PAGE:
About This Work:
One of the twentieth century’s most profound Abstract Expressionists, American artist Sam Francis (1923-1994) is noted as one of the first post-World War II painters to develop an international reputation. Regarded as one of the leading interpreters of color and light, his work holds references to New York abstract expressionism, color field painting, Chinese and Japanese art, French impressionism and his own Bay Area roots.
Francis was initially influenced by the work of Abstract Expressionists such as Mark Rothko, Arshile Gorky and Clyfford Still. He later became loosely associated with a second generation of Abstract Expressionists, including Joan Mitchell and Helen Frankenthaler, who were increasingly interested in the expressive use of color.
His paintings of the 1950’s evolved through a series of stages, beginning with monochromatic abstractions, followed by larger richly-colored murals and “open” paintings that feature large areas of whiteness.
He traveled and studied extensively, maintaining studios in Bern, Paris, Tokyo, Mexico City, New York and Northern and Southern California. Through his travels he was exposed to many styles, techniques and cultural influences, which informed the development of his own dialogue and style of painting. Francis possessed a lyrical and gestural hand, enabling him to capture and record the brilliance, energy and intensity of color at different moments of time and periods of his life. His paintings embody his love of literature, music and science, while reflecting his deep range of emotions and personal turmoil.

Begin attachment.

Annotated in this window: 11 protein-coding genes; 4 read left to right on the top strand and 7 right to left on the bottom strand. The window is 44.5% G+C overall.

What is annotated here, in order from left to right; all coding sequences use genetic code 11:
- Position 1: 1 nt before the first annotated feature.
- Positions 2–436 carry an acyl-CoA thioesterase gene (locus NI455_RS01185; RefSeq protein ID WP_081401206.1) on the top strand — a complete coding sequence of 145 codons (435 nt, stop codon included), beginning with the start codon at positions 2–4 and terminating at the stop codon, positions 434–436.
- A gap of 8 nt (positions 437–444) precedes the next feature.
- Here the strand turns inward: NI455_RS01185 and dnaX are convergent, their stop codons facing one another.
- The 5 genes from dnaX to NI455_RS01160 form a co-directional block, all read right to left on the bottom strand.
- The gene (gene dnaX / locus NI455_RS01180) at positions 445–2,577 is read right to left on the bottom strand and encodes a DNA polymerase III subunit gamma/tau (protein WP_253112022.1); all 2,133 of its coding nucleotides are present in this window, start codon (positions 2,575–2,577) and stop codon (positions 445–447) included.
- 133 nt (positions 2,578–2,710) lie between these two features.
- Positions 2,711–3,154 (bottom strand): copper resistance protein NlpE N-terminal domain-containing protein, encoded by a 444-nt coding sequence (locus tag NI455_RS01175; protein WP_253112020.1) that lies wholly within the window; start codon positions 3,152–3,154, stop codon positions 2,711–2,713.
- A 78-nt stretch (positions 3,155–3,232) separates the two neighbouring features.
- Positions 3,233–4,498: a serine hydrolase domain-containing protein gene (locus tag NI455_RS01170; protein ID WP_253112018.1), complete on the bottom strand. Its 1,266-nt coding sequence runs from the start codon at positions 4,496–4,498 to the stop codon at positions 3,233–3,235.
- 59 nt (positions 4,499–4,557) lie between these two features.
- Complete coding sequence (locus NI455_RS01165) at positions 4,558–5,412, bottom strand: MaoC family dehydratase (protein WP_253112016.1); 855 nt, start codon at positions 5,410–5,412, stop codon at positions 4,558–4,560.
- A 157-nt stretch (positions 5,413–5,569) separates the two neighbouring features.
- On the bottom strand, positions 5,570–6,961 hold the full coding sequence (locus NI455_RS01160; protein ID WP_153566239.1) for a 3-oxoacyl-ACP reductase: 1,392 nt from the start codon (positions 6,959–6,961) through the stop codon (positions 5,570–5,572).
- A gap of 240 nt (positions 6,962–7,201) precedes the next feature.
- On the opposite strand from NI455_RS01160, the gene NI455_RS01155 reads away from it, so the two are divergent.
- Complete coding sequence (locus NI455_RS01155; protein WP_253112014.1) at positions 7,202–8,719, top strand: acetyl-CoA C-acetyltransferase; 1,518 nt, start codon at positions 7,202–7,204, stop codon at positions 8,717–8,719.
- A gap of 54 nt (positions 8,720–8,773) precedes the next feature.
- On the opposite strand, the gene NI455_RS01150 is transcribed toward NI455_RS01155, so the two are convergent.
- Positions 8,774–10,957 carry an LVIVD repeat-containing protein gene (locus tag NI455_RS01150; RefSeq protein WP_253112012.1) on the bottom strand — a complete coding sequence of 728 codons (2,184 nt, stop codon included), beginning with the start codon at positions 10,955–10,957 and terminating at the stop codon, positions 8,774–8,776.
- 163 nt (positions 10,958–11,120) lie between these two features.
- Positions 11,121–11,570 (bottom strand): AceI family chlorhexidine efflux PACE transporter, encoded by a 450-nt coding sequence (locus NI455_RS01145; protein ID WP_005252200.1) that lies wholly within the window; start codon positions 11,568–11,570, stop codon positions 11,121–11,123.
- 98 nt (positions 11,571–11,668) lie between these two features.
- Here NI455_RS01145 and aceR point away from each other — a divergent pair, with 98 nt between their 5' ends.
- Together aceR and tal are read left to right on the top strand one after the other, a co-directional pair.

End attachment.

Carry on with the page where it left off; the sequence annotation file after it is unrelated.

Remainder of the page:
Francis returned to California in 1962 and was then influenced by the West Coast School’s preoccupation with mysticism and Eastern philosophy. Blue had become a more dominant feature of his work since 1959 inspired by personal suffering and the great joy of becoming a father for the first time in 1961. This led to combinations of hard color and more disciplined structures with centrally placed rectangles during the 1970’s. Eventually these more rigid structures gave way to looser configurations sometimes of snake-like forms with web-like patterns. Blue, sometimes brilliant, remained an important part of many later works.
Remarkably, Francis has been able to transfer this same combination of spontaneous gesture and signature abstract forms to graphic media, which appear to be as intuitive and direct for him as painting.
One of his most important contributions was the establishment of his own print shop. He was extremely active as a printmaker, creating numerous etchings, lithographs and monotypes, many of which were executed in his Santa Monica print shop, the Litho Shop.